Monday, May 1, 2017

Are Trump's Climate Policies Backfiring?

Data from a recent Gallup poll. Something is moving in the climate wars and science seems to be winning.

Trump's presidency is generating a backfire in beliefs on climate change. A recent Gallup poll went somewhat unnoticed in the great noise of the 100 days date, but it shows a consistent increase in the belief that climate change is real, it is caused by human actions, and it is dangerous. See the figure above, and also this one:

In an earlier post, I had defined the situation with the public opinion as "trench warfare in the climate wars", with neither side being able to gain a significant advantage over the other. But now, with Trump president, the deadlock seems to be over. The Gallup polls never reported such a clear majority of Americans seeing the climate situation in the right terms.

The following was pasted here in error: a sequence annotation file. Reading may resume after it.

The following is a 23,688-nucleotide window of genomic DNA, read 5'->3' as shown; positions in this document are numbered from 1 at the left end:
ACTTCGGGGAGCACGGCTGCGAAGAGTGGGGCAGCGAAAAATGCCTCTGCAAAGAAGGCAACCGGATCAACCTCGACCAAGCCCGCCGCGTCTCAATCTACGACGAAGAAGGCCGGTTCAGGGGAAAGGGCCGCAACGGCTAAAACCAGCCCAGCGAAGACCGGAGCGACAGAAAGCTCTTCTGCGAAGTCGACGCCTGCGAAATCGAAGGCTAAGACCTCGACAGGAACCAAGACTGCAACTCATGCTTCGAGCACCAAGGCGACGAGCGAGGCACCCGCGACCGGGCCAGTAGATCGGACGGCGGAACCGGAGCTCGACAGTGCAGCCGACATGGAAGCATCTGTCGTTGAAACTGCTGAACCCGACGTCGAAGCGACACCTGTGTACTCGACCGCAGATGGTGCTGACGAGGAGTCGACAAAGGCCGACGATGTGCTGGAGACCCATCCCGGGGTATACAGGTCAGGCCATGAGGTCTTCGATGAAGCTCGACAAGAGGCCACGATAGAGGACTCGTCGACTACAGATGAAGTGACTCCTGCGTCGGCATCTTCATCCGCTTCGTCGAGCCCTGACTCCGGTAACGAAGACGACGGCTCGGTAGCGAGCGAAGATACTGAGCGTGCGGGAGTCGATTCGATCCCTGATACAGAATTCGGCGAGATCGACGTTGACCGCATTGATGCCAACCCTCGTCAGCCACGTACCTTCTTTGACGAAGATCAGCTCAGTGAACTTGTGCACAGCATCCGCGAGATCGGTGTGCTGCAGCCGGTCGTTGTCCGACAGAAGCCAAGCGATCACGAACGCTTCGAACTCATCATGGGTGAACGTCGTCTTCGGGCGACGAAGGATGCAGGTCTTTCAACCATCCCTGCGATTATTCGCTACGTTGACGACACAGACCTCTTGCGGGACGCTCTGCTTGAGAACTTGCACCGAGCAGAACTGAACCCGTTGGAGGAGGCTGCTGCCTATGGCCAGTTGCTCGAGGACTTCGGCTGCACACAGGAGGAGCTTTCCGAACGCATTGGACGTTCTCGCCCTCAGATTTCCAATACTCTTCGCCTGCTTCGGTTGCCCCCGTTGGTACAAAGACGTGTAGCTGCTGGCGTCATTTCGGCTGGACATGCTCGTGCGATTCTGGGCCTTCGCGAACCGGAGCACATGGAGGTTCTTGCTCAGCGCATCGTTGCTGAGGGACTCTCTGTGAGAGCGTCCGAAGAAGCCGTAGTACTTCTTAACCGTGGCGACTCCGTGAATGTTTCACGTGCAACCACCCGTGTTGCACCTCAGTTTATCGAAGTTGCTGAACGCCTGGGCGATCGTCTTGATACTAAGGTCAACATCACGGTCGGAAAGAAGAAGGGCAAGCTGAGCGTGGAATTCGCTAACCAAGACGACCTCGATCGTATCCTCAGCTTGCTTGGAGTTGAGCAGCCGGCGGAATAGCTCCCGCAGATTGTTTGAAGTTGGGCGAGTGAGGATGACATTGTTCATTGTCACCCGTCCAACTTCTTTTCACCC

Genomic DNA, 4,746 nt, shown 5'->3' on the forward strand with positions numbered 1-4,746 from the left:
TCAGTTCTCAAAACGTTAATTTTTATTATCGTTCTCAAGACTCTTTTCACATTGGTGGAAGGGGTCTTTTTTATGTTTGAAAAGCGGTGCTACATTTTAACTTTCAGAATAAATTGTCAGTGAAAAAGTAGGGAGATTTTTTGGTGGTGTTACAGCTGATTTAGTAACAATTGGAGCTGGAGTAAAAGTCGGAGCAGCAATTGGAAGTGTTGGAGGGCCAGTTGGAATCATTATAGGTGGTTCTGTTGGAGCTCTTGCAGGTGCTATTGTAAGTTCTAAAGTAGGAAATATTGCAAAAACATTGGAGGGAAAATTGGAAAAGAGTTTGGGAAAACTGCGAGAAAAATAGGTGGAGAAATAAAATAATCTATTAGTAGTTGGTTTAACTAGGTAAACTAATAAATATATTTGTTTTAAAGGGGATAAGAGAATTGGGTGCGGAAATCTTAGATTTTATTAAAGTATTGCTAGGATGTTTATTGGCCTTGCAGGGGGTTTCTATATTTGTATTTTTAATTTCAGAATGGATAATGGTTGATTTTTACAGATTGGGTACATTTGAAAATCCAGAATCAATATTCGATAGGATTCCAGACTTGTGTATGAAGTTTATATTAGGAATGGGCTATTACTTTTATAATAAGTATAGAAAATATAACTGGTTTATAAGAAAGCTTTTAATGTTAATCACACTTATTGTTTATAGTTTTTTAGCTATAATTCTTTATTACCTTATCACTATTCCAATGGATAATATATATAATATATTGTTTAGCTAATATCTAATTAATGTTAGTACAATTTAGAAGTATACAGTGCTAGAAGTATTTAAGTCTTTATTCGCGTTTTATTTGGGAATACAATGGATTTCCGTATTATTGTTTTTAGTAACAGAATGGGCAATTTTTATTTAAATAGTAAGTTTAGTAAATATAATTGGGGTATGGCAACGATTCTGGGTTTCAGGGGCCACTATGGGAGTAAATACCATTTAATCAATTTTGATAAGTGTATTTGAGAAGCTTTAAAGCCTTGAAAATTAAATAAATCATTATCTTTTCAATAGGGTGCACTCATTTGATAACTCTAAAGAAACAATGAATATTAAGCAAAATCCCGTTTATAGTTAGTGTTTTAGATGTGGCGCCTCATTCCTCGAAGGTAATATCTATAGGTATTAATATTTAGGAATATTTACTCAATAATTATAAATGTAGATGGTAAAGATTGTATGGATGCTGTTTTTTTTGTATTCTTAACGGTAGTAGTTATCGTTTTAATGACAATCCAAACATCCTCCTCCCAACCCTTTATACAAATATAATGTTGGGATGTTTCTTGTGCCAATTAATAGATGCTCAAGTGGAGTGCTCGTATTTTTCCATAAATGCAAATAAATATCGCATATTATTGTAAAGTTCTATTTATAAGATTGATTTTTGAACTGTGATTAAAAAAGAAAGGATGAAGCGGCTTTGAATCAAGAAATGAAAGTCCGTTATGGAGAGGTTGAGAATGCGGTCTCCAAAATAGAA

So, what's going on? I can think that Trump's heavy hand in punishing climate science and climate scientists is correctly perceived by the public as ideologically minded and dangerous - and many Americans don't like it. Scientists are seen as the victims of a political persecution and that is causing an increase of trust in science.